Google Play Games brings what millions of gamers craved for: a certified Android gameplay experience on PC.
Android emulators exist for a reason. And the primary one is playing Google Play games on desktop platforms.
Back in the day, I tried everything I could to get Android games on my Windows PC. But the user experience was always so short of expectations that I ultimately gave up.
That’s not the case now, however. You have many fantastic emulators making Android games on PC a big hit. So big that it has caught the attention of the giant.
About Google Play Games
Nobody knows Android better than Google. So when you get a Google-made emulator-kind of thing to play Android games on your PC, it has to be good (and yes, it is – will come to that).
Google Play Games brings a big-screen experience for select Android games to Windows PCs.
It comes as an installation. And once done with it, you need to log in with your Google account. The gaming profile will be synced across devices, including the purchases.
Notably, there are some minimum requirements as listed below:
- Windows 10 (v2004)
- Solid state drive (SSD) with 10GB of free space
- IntelⓇ UHD Graphics 630 GPU or comparable
- Quad-core CPU or better (some games require an Intel CPU)
- 8 Gigs of RAM
- Windows admin account
- Active hardware virtualization
Still, these are not hard limits. For instance, I have tried playing Asphalt 9 through Google Play Games on a hard disk drive setup, and I still could play it smoothly.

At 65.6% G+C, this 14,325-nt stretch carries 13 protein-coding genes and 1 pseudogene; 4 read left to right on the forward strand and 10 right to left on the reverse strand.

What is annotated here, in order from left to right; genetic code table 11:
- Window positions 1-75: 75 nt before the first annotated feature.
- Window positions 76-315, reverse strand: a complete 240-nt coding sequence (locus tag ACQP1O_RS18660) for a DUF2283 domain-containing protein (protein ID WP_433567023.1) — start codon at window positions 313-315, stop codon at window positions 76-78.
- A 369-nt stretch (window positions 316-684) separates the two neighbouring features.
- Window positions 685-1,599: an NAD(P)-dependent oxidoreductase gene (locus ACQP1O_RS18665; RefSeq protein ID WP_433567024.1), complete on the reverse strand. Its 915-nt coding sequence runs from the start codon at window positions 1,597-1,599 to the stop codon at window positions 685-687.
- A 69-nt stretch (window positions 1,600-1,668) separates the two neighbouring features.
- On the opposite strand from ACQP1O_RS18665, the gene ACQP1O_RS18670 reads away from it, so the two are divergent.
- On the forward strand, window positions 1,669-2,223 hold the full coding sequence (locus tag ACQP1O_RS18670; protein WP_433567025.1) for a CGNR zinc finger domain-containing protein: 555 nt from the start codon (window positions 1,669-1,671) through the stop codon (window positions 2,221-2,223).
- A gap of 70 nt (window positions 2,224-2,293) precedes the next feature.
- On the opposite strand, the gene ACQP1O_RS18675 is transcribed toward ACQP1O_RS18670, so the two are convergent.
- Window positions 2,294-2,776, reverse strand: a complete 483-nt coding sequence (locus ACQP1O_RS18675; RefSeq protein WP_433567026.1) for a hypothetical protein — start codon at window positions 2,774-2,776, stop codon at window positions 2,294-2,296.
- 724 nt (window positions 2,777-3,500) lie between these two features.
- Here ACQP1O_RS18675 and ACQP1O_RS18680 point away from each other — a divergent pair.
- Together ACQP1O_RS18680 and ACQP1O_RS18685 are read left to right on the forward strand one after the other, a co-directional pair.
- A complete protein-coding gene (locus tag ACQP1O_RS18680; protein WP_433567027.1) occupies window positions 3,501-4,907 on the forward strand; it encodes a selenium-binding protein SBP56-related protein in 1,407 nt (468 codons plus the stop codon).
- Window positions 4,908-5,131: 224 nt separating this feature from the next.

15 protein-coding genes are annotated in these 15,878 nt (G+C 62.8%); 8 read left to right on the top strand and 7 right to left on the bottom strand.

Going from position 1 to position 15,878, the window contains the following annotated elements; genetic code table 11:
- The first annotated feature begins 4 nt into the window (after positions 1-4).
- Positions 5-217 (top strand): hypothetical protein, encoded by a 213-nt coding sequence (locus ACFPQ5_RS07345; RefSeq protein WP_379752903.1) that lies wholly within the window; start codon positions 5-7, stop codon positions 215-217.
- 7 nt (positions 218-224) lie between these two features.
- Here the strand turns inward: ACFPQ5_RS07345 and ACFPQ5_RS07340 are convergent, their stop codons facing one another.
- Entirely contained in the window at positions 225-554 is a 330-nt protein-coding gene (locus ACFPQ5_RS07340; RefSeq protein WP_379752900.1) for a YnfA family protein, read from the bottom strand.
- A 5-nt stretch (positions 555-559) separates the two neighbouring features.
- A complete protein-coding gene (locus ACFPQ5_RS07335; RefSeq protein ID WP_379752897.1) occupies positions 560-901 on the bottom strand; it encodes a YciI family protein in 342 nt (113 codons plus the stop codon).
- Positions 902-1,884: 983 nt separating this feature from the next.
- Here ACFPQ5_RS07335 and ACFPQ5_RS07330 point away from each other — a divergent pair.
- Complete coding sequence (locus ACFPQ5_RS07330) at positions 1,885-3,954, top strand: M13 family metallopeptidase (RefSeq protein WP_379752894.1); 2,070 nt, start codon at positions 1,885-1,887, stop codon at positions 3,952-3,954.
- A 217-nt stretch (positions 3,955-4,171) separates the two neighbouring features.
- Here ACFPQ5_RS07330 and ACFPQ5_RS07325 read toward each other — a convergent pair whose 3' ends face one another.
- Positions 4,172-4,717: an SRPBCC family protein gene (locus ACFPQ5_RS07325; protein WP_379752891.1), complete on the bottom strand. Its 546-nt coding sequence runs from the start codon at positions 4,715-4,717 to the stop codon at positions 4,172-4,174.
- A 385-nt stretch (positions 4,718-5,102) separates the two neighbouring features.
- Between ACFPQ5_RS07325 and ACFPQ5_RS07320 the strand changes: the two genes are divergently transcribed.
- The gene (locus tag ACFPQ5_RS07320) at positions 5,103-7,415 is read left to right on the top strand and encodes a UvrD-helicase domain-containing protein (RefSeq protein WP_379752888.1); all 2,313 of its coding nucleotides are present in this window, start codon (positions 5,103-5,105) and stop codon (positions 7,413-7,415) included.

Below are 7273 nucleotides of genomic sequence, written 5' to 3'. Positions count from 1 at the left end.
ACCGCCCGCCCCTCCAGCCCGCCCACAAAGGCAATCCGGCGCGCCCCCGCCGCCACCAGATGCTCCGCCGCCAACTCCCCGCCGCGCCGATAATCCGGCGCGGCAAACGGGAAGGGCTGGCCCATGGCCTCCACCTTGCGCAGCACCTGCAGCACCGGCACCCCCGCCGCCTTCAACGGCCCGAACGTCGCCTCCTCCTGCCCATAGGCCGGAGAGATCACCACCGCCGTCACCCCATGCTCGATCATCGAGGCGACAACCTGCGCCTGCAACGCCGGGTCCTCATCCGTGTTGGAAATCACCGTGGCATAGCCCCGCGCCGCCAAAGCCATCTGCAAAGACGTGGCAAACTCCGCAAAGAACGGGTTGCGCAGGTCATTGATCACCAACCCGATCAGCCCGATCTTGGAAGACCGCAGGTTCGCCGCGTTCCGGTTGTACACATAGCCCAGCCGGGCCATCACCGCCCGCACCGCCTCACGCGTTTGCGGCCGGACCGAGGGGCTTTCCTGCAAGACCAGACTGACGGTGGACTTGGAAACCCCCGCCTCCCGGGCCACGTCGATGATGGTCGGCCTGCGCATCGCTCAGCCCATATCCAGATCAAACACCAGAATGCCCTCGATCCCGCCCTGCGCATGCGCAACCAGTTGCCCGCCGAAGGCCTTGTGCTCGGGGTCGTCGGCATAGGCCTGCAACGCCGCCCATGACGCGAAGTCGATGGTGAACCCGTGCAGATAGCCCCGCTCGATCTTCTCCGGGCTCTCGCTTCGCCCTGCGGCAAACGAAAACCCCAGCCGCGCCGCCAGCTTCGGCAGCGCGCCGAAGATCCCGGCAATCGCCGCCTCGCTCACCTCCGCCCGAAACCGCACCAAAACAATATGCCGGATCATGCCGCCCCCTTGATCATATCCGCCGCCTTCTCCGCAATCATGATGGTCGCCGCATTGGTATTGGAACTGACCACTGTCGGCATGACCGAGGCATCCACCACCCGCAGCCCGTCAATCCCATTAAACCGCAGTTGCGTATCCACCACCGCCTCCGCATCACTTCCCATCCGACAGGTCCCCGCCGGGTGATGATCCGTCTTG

Though, it gives this “Might not run well on this PC” warning, which isn’t there when I play it on my SSD-powered laptop.
Overall, it’s fun and a really polished application, even in this beta version.
Visit the Google Play Games download page and click on Download beta.
Please note this might not be available in your region yet. You can take a look at the Google Play Games eligibility for the countries that can participate in the trial.
However, if your country isn’t on that list and you’re not getting
Download Beta and instead being slapped with
Get notified, try using a VPN.
In short, a VPN spoofs your geolocation by providing an IP address of a different country of your choosing. Interested? Check out these best gaming VPNs.
After downloading the installer, run it, and wait for a few seconds based on your internet speed. Next, open it, sign in with the Google account, set up the profile, go through the terms, and you’re set.
Finally, you can take a look at the library (in the left side panel) and install your favorite games.
While searching for your preferred titles, you might get his error:
I got this after turning on hardware virtualization in the BIOS settings of my ASUS motherboard.
Hardware virtualization helps in smooth emulation and can be tweaked within the BIOS. The exact steps vary depending on the PC or motherboard manufacturer.
This is an additional configuration. You can press Continue and approve the subsequent prompts to get going.
It will take some time for the changes to take effect in the background, and may ask for a restart.
After Home and Library, the third icon in the side pane takes you to All games. While not every game is optimized for the PC experience, there are quite a few to begin with.